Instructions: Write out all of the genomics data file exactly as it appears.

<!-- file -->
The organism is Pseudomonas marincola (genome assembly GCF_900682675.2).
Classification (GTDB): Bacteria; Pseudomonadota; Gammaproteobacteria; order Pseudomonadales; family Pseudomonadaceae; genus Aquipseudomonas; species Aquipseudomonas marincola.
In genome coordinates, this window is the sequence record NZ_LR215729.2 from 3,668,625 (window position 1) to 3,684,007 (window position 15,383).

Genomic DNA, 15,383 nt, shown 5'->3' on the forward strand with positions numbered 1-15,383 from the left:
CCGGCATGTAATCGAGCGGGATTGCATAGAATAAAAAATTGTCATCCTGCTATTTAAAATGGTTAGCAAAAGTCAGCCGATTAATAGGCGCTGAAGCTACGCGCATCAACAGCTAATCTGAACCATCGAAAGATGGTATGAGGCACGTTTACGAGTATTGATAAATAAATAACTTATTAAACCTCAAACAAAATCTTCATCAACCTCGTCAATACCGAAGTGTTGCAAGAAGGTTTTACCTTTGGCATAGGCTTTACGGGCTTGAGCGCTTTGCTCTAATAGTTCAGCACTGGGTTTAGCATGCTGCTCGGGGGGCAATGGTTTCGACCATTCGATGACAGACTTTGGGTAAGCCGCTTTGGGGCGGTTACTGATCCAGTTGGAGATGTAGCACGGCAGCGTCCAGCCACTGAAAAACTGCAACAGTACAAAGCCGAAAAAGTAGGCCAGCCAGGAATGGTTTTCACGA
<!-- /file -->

The organism is Pseudomonas marincola (genome assembly GCF_900682675.2).
Classification (GTDB): Bacteria; Pseudomonadota; Gammaproteobacteria; order Pseudomonadales; family Pseudomonadaceae; genus Aquipseudomonas; species Aquipseudomonas marincola.
In genome coordinates, this window is the sequence record NZ_LR215729.2 from 3,668,625 (window position 1) to 3,684,007 (window position 15,383).

Genomic DNA, 15,383 nt, shown 5'->3' on the forward strand with positions numbered 1-15,383 from the left:
CCGGCATGTAATCGAGCGGGATTGCATAGAATAAAAAATTGTCATCCTGCTATTTAAAATGGTTAGCAAAAGTCAGCCGATTAATAGGCGCTGAAGCTACGCGCATCAACAGCTAATCTGAACCATCGAAAGATGGTATGAGGCACGTTTACGAGTATTGATAAATAAATAACTTATTAAACCTCAAACAAAATCTTCATCAACCTCGTCAATACCGAAGTGTTGCAAGAAGGTTTTACCTTTGGCATAGGCTTTACGGGCTTGAGCGCTTTGCTCTAATAGTTCAGCACTGGGTTTAGCATGCTGCTCGGGGGGCAATGGTTTCGACCATTCGATGACAGACTTTGGGTAAGCCGCTTTGGGGCGGTTACTGATCCAGTTGGAGATGTAGCACGGCAGCGTCCAGCCACTGAAAAACTGCAACAGTACAAAGCCGAAAAAGTAGGCCAGCCAGGAATGGTTTTCACGA